9 Replies Latest reply on Nov 28, 2011 11:08 AM by Noel Carboni

    Off-centre lens correction

    Yammer Level 4

      Please excuse me if I'm missing the point. I wanted to ask a question about Lens Correction in Camera Raw which has been bothering me, since I looked into customising LCP files.

       

      One of the parameters in the LCP file format is ImageXCenter (and ImageYCenter). This defaults to 0.5, which I assume means "halfway across the frame", i.e. dead-centre. Is this coordinate the basis for the centre of distortion, or vignette, or chromatic aberration, or all three adjustments?

       

      I appreciate that lenses are not perfect, and that imperfections can be off-centre. But, would such imperfections be identical through many copies of the same lens—that is, could (for example) all 50mm/1.4 lenses have the same X/Y centre coordinates?

       

      On one hand, it's possible that a particular lens's manufacturing process produces equally assymetrical results; on the other hand, the process could produce lenses which are roughly symmetrical, but with small variations on all sides. I don't know—I don't make lenses, and I'm not in the habit of measuring their defects.

       

      So, what's confusing me is—while I can understand the usefulness of centre coordinates in profiling your own lenses—is it wise for Adobe to supply lens profiles with off-centre coordinates to the general public?

        • 1. Re: Off-centre lens correction
          MadManChan2000 Adobe Employee

          Yes, these tags refer to the relative image position.  However, digital image center is not always the same as optical center.  They can be slightly different, not because of an off-centered lens, but simply because the active set of pixels (i.e., light-receiving pixels recorded in the image) is not always symmetric with the optical axis.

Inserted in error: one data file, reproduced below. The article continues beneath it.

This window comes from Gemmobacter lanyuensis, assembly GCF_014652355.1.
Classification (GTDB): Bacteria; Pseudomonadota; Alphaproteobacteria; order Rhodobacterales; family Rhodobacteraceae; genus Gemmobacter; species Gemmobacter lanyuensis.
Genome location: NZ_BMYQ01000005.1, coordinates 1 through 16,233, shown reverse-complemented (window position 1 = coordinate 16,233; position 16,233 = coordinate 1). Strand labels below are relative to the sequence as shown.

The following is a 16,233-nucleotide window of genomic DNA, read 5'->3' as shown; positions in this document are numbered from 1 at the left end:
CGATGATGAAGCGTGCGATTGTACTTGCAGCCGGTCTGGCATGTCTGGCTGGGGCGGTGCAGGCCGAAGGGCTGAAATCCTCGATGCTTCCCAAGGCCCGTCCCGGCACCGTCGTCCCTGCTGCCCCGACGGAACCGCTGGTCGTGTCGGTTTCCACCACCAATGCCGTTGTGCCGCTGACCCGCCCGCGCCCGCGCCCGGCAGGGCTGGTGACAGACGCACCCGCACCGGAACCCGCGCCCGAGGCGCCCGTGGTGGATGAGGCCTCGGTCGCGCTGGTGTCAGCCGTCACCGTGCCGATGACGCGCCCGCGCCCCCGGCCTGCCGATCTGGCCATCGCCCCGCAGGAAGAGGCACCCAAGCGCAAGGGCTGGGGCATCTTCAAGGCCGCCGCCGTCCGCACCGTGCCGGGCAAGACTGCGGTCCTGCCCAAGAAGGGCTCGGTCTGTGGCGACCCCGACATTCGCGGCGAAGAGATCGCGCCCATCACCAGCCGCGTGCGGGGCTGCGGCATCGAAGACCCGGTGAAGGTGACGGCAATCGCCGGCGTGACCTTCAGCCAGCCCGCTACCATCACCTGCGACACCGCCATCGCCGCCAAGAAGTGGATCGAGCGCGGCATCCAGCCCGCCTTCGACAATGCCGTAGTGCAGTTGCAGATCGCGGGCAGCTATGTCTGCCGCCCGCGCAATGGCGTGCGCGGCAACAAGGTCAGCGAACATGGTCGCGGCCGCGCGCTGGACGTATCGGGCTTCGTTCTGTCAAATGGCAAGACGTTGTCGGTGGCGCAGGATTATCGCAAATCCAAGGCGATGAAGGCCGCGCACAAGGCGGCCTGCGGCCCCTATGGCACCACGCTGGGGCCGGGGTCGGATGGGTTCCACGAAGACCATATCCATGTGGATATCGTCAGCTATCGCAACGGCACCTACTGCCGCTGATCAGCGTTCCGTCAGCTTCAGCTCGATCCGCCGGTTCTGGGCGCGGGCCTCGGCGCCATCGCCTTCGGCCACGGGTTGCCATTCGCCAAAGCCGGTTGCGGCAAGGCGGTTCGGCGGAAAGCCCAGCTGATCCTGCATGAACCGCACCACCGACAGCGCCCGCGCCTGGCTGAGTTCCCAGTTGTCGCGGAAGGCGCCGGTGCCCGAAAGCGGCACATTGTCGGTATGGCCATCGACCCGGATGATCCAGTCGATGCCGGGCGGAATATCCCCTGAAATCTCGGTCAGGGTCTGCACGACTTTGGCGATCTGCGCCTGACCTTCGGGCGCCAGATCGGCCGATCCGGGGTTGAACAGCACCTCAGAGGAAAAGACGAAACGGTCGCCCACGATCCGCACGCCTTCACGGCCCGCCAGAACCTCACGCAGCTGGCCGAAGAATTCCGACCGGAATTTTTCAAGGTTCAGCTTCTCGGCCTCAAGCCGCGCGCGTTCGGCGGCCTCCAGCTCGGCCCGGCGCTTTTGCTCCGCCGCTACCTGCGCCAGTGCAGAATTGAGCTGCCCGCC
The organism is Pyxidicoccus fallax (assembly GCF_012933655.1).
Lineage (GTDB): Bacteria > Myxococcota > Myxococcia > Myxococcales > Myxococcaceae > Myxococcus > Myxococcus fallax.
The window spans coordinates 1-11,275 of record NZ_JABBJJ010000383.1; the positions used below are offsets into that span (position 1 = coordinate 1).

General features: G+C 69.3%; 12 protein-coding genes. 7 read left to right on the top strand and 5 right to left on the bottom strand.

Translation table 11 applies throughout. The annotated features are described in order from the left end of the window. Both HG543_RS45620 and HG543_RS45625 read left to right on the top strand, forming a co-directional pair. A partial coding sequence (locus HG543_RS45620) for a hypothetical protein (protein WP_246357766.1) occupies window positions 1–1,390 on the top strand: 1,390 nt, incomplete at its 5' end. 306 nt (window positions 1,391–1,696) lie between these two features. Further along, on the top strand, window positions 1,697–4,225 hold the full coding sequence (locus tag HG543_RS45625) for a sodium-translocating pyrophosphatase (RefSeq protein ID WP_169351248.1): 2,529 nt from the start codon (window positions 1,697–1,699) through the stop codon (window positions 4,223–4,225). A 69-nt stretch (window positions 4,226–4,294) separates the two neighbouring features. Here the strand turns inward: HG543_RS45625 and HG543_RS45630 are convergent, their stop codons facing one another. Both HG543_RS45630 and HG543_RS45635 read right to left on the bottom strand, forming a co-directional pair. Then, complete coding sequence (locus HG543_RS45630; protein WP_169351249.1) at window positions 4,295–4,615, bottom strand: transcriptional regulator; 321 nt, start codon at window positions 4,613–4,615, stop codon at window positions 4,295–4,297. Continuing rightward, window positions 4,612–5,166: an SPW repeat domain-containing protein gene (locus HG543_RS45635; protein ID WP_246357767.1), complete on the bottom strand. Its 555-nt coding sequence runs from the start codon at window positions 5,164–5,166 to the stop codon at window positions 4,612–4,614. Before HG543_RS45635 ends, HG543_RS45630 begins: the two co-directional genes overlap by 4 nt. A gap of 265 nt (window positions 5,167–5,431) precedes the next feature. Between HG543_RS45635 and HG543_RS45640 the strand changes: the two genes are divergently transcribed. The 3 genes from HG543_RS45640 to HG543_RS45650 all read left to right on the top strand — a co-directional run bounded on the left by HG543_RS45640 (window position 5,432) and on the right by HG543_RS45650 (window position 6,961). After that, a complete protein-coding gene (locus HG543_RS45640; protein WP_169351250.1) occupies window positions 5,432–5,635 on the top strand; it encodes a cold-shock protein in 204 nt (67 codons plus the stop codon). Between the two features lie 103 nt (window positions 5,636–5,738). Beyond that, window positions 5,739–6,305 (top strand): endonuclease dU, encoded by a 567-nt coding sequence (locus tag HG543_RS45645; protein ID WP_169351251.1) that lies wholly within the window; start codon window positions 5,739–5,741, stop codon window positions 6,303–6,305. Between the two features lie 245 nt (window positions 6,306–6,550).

It is also true that unit-to-unit variability exists. In general, the projected optical center should be exactly in the same place, but that comes down to a question of tolerances and precision.

          1 person found this helpful
          • 2. Re: Off-centre lens correction
            Yammer Level 4

            But does the "centre" of one lens, used to produce the "master" profile for distribution, necessarily have the same centre as thousands of others?

            • 3. Re: Off-centre lens correction
              MadManChan2000 Adobe Employee

              It is a question of precision. In general, not exactly. There's an article posted recently on Dpreview that explains this in more detail (manufacturing tolerances).

               

              Eric

              • 4. Re: Off-centre lens correction
                Noel Carboni Level 7

                So in real terms, if I have a specific lens for which the CA correction never quite gets all 4 corners just right, and assuming the problem is with the optical center being a bit off center in the image, could I conceivably manually tweak up a lens profile that would then do consistently better than the one I got out-of-box (or via download) then?